#> 4   29.67197 -1.538699 29.67197 -1.538699     2
#> 5   29.67197 -1.538699 29.66224 -1.524383     1
#> 6   29.66224 -1.524383 29.63640 -1.498886     3
#> 7   29.63640 -1.498886 29.71002 -1.437556     1
#> 8   29.71002 -1.437556 29.71002 -1.437556     2
#> 9   29.71002 -1.437556 29.69543 -1.456110     1
#> 10  29.69543 -1.456110 29.65170 -1.451171     2
#> 11  29.65170 -1.451171 29.64644 -1.437220     3
#> 12  29.64644 -1.437220 29.60524 -1.451644     2
#> 13  29.60524 -1.451644 29.66224 -1.524383     3
#> 14  29.66224 -1.524383 30.04424 -1.942049     1
#> 15  30.04424 -1.942049 30.04433 -1.942011     3
#> 16  30.04433 -1.942011 30.04702 -1.940819     1
#> 17  30.04702 -1.940819 30.04923 -1.940531    11
#> 18  30.04923 -1.940531 30.05665 -1.939388     3
#> 19  30.05665 -1.939388 30.06189 -1.943530     1
#> 20  30.06189 -1.943530 30.06208 -1.944460     3
#> 21  30.06208 -1.944460 30.06244 -1.944630     0
#> 22  30.06244 -1.944630 30.06413 -1.944873     3
#> 23  30.06413 -1.944873 30.06555 -1.943896     2
#> 24  30.06555 -1.943896 30.06608 -1.944047     0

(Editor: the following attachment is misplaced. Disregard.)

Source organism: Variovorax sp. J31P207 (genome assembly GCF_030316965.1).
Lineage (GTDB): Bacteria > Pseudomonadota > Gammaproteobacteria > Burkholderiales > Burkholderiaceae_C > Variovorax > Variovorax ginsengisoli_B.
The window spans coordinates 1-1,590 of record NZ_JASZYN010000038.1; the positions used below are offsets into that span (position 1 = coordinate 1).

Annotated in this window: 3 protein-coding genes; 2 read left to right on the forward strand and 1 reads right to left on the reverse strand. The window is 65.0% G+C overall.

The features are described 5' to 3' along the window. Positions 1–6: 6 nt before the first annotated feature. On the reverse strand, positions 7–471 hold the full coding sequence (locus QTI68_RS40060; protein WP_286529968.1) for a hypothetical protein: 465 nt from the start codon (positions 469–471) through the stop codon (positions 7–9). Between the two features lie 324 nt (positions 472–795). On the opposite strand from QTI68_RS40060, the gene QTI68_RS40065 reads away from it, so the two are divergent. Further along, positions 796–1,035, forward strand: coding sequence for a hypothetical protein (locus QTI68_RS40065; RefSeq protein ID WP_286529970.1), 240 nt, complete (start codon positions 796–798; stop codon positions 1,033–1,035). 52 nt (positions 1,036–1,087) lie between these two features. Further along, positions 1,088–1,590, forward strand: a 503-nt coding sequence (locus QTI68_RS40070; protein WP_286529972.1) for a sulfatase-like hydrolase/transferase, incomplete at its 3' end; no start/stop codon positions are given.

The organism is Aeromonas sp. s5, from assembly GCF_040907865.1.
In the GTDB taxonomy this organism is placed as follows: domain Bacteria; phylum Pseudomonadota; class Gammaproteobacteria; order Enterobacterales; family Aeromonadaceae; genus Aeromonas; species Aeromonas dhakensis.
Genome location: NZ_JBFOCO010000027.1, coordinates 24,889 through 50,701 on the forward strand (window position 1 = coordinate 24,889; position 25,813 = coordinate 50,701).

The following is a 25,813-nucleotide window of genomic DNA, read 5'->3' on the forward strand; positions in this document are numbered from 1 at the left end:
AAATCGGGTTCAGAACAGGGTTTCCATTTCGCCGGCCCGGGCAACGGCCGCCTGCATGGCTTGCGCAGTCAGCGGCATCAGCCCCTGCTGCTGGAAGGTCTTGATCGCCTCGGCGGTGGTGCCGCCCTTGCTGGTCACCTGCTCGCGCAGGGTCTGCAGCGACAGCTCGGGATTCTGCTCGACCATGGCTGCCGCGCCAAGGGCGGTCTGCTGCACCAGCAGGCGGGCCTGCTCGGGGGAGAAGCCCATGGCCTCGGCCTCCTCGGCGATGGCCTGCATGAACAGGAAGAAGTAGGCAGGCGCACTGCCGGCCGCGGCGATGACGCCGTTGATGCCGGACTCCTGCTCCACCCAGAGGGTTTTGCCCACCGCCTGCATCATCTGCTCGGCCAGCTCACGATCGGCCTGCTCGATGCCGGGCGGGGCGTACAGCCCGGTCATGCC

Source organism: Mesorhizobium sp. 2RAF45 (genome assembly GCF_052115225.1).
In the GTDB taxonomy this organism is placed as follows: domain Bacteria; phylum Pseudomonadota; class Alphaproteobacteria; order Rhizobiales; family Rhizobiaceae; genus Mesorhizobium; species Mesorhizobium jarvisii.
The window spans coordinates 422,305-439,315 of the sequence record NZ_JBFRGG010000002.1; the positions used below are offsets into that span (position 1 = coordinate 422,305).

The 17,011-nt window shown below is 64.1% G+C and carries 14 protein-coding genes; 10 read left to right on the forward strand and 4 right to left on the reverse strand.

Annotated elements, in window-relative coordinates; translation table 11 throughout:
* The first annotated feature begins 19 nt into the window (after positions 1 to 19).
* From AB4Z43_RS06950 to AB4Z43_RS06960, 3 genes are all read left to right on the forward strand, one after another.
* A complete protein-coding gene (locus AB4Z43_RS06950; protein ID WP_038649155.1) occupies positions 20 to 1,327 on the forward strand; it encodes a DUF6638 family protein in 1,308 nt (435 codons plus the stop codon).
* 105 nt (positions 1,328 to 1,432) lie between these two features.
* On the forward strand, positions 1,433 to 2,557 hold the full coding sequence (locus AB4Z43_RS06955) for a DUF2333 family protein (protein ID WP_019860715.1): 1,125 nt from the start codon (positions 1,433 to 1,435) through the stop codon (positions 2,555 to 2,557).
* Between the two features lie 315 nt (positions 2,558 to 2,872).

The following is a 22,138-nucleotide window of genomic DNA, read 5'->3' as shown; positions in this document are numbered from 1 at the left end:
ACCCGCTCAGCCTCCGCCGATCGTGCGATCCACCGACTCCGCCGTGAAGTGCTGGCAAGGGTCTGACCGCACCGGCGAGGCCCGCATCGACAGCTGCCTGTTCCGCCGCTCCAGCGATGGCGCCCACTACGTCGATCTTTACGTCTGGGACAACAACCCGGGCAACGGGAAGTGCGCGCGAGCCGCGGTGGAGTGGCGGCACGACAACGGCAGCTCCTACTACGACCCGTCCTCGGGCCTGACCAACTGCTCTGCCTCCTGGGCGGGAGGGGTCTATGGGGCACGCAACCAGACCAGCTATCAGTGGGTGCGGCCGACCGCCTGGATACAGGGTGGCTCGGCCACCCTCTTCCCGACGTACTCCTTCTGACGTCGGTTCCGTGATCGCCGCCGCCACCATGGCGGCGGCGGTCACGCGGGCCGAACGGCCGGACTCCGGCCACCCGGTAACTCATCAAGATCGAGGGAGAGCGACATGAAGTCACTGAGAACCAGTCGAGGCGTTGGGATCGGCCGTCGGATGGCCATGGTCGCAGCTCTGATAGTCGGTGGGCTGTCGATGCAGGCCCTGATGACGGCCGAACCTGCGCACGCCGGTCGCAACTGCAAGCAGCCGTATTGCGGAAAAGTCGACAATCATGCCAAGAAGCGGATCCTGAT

Created on 2024-07-12 with reprex v2.1.0

This is what made it click in my mind what you did here. Turns out, your previous solution was exactly what I wanted. I just had to convert that matrix into an actual linestring; that’s what I call a “geometry”. Working with sf for a long time, I don’t think of a string of coordinates pairs as a geometry…yet.

Thanks a lot for patience and helping me out; I now have everything I need.

Since my area of interest is located in a remote area, road surface tags from OSM data are not accurate enough. An intern has helped me cleaning the data for this area by eyeballing every road segment overlayed onto a google earth satellite basemap and editing the road surface tags manually.
Now to be able to use this cleaned data, I have to figure out how to get vroom running on my local machine. Right now, I have the ORS engine running fine and accepting API calls.
Any resources I can use?

I am working on Windows.

I’m glad I could help! :tada:

If your task involves editing road surface tags, you might consider contributing your improvements back directly to openstreetmap.org, unless you are doing so already. This is the preferred approach over local edits, as both you and the community would benefit from it: you would always have access to up-to-date data, while others would see your contributions.

It usually takes around 1-2 weeks for the updates to propagate from there to the ORS public API. The above approach might also save you from setting up a local instance, if only you are fine with the turnover time for updates and the API quotas.

@jschnell Please correct me if I’m wrong, but I’m afraid it’s indeed not particularly well documented how to set up a local vroom instance communicating with ORS. Any hints from you side?